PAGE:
"Things You Wouldn't Know If We Didn't Blog Intermittently."
Probably mountain grass, fodder for the livestock during the winter.
That would make sense. It looked like a row crop, but presumably that's just the pattern of the windrows prior to baling. Thanks, Hayes.
I wouldn't mind going to work there every day. Inspiring view! Are you certain it's not a photoshop? That looks a lot like some of the work I have seen in the contests at http://www.worth1000.com/ I hope it's real, though!
" Are you certain it's not a photoshop?"Yes. Take a look at some of the photographer's other images in the photostream at the first link I provided.
Sadly, the site at that link says - now but not before? - that digital versions of photos in the book are not available.
Having been to the dolomites a couple of times now, I can say that Hayes is correct - it is mountain grass. And Timothy no it is not photoshopped, I haven't seen that particular rock formation (it's a big place) but many others like it.
Reminds me of Cradle Mountain / Lake St Clair in Tasmania, only a bit more spectacular. I've walked the Cradle Mountain loop in Tassie, but I'd love to walk the Dolomites ... *sigh*. http://www.flickr.com/photos/downunderendeavours/3077916424/lightbox/ http://www.australiantraveller.com/city-highlight/020-peak-at-cradle-mountain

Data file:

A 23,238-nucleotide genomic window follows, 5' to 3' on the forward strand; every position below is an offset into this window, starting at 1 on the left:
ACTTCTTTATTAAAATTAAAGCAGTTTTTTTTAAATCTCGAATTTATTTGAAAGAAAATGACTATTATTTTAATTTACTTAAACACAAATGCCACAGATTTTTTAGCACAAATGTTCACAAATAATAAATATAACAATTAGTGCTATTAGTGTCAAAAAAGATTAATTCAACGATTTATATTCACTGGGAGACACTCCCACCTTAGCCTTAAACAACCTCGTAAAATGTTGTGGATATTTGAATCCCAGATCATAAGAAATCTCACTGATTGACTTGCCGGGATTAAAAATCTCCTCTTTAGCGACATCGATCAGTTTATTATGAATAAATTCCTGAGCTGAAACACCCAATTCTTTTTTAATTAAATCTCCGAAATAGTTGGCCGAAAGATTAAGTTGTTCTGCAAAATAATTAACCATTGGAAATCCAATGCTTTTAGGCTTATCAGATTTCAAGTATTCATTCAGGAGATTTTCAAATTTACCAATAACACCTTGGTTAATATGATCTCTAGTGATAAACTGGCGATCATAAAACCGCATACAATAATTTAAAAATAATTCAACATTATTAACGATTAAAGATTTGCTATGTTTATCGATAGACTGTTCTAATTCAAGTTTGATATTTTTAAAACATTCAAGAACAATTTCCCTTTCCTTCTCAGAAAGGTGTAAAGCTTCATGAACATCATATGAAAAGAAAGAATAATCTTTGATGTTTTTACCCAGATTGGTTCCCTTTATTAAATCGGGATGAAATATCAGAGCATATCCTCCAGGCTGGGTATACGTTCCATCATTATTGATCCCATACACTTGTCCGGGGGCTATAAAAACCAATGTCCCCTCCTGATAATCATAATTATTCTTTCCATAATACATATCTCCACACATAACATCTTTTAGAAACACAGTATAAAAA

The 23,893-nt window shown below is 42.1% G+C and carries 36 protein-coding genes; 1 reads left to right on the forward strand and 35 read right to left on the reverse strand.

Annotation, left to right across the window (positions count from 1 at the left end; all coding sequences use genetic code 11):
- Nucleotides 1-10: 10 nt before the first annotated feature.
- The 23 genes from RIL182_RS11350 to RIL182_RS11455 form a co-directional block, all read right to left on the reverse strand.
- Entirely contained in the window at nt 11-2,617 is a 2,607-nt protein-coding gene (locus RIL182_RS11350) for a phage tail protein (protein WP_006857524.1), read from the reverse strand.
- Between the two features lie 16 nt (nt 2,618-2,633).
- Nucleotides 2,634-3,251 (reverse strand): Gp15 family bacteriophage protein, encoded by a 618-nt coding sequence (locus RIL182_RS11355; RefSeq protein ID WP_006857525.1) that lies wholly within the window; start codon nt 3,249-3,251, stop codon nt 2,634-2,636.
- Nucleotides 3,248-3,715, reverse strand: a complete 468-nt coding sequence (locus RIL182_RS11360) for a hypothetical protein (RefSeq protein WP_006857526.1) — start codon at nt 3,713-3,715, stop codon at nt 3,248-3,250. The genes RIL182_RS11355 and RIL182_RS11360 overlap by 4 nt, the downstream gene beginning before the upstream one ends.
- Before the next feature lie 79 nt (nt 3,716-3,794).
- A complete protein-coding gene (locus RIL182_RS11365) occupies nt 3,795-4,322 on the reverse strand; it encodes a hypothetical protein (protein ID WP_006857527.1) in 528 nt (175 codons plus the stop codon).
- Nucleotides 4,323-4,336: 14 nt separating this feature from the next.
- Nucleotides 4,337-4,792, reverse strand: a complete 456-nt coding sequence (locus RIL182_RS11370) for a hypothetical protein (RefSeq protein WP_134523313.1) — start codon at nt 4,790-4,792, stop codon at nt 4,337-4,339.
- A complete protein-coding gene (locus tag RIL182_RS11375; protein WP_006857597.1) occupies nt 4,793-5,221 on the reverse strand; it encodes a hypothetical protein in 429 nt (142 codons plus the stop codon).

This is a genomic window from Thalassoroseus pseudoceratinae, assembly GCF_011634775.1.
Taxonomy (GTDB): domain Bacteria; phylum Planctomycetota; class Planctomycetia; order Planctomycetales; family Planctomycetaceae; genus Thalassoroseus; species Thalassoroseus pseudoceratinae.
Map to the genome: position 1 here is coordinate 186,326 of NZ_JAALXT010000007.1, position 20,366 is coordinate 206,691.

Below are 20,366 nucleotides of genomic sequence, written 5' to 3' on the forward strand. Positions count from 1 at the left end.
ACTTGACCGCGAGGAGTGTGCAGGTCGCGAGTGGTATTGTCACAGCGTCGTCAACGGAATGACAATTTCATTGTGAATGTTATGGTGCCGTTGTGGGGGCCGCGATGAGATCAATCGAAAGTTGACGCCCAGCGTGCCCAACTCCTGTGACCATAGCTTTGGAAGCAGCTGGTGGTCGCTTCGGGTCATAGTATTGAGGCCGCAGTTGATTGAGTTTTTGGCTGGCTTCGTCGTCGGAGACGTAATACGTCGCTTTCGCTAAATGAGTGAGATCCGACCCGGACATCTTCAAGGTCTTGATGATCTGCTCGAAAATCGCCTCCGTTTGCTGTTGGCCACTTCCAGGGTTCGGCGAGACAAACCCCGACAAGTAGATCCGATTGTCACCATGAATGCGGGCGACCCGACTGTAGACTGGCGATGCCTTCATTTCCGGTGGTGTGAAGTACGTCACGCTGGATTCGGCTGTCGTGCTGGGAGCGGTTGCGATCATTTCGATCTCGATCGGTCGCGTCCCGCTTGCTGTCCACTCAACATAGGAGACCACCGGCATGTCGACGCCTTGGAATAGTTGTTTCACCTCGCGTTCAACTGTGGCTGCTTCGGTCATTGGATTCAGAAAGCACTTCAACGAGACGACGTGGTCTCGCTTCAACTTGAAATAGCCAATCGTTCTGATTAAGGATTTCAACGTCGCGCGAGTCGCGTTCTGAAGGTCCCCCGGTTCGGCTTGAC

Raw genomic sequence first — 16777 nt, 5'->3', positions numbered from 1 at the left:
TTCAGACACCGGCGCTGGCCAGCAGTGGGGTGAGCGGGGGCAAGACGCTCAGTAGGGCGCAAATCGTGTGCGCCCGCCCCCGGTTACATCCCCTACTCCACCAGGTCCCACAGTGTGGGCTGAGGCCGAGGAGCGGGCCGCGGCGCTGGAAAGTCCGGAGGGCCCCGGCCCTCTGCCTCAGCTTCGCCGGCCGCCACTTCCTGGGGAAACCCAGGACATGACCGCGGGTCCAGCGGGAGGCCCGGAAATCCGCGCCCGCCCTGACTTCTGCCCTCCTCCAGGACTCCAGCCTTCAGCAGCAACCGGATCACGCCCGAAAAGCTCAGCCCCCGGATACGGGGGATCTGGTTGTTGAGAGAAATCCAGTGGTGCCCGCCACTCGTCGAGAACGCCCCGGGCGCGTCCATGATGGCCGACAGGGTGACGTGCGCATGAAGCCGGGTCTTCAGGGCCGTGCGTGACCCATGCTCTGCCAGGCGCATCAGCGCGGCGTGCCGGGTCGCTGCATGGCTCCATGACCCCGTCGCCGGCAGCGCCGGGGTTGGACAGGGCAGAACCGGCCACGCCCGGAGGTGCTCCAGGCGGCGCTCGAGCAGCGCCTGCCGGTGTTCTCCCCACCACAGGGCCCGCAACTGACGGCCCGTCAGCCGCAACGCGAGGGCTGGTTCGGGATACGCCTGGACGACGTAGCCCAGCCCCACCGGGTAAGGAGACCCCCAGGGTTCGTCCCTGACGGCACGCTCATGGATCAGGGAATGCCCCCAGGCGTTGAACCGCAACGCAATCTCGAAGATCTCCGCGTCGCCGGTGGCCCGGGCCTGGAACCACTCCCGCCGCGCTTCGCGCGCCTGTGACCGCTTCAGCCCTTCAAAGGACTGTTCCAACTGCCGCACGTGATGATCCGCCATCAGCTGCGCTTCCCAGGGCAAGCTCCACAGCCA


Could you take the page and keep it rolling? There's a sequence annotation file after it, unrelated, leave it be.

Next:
Wow. (Wisconsin and Minnesota are sadly mountain-deficient).
My undergrad geology department used to do field camps in the Italian dolomites. I just missed being around for the last year of it. :(
It's like Avatar meets 2012.
This is man-made. In the alps you can see very similar structures on the slopes in summer (usually its scaffolding though). This is done to decrease the risk of big avalanches in winter.